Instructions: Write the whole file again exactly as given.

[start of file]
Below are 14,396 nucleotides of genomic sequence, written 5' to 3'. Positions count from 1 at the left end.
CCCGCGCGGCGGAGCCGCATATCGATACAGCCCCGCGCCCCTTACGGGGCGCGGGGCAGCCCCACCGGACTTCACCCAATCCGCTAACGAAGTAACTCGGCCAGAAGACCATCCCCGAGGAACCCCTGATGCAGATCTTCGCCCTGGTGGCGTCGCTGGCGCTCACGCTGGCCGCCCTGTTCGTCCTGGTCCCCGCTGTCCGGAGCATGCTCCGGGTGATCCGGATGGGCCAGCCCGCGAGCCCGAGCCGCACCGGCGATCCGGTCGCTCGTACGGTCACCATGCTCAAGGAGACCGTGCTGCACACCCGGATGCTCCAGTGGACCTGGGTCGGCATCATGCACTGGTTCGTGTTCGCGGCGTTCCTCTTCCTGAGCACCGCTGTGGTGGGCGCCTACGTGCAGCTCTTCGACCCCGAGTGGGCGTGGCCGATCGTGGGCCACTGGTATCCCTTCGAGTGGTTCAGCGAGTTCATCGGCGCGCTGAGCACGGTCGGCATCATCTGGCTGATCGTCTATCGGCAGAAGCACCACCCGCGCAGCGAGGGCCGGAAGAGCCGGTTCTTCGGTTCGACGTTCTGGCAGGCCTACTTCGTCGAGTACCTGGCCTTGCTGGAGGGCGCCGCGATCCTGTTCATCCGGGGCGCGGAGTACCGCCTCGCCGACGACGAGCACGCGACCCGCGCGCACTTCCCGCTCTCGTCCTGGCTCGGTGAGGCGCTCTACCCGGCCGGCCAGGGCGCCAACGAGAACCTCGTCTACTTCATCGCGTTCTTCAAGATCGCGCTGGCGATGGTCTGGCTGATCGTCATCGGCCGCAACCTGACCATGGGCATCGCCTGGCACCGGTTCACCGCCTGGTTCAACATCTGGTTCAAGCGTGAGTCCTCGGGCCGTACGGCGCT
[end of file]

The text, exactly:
Below are 14,396 nucleotides of genomic sequence, written 5' to 3'. Positions count from 1 at the left end.
CCCGCGCGGCGGAGCCGCATATCGATACAGCCCCGCGCCCCTTACGGGGCGCGGGGCAGCCCCACCGGACTTCACCCAATCCGCTAACGAAGTAACTCGGCCAGAAGACCATCCCCGAGGAACCCCTGATGCAGATCTTCGCCCTGGTGGCGTCGCTGGCGCTCACGCTGGCCGCCCTGTTCGTCCTGGTCCCCGCTGTCCGGAGCATGCTCCGGGTGATCCGGATGGGCCAGCCCGCGAGCCCGAGCCGCACCGGCGATCCGGTCGCTCGTACGGTCACCATGCTCAAGGAGACCGTGCTGCACACCCGGATGCTCCAGTGGACCTGGGTCGGCATCATGCACTGGTTCGTGTTCGCGGCGTTCCTCTTCCTGAGCACCGCTGTGGTGGGCGCCTACGTGCAGCTCTTCGACCCCGAGTGGGCGTGGCCGATCGTGGGCCACTGGTATCCCTTCGAGTGGTTCAGCGAGTTCATCGGCGCGCTGAGCACGGTCGGCATCATCTGGCTGATCGTCTATCGGCAGAAGCACCACCCGCGCAGCGAGGGCCGGAAGAGCCGGTTCTTCGGTTCGACGTTCTGGCAGGCCTACTTCGTCGAGTACCTGGCCTTGCTGGAGGGCGCCGCGATCCTGTTCATCCGGGGCGCGGAGTACCGCCTCGCCGACGACGAGCACGCGACCCGCGCGCACTTCCCGCTCTCGTCCTGGCTCGGTGAGGCGCTCTACCCGGCCGGCCAGGGCGCCAACGAGAACCTCGTCTACTTCATCGCGTTCTTCAAGATCGCGCTGGCGATGGTCTGGCTGATCGTCATCGGCCGCAACCTGACCATGGGCATCGCCTGGCACCGGTTCACCGCCTGGTTCAACATCTGGTTCAAGCGTGAGTCCTCGGGCCGTACGGCGCT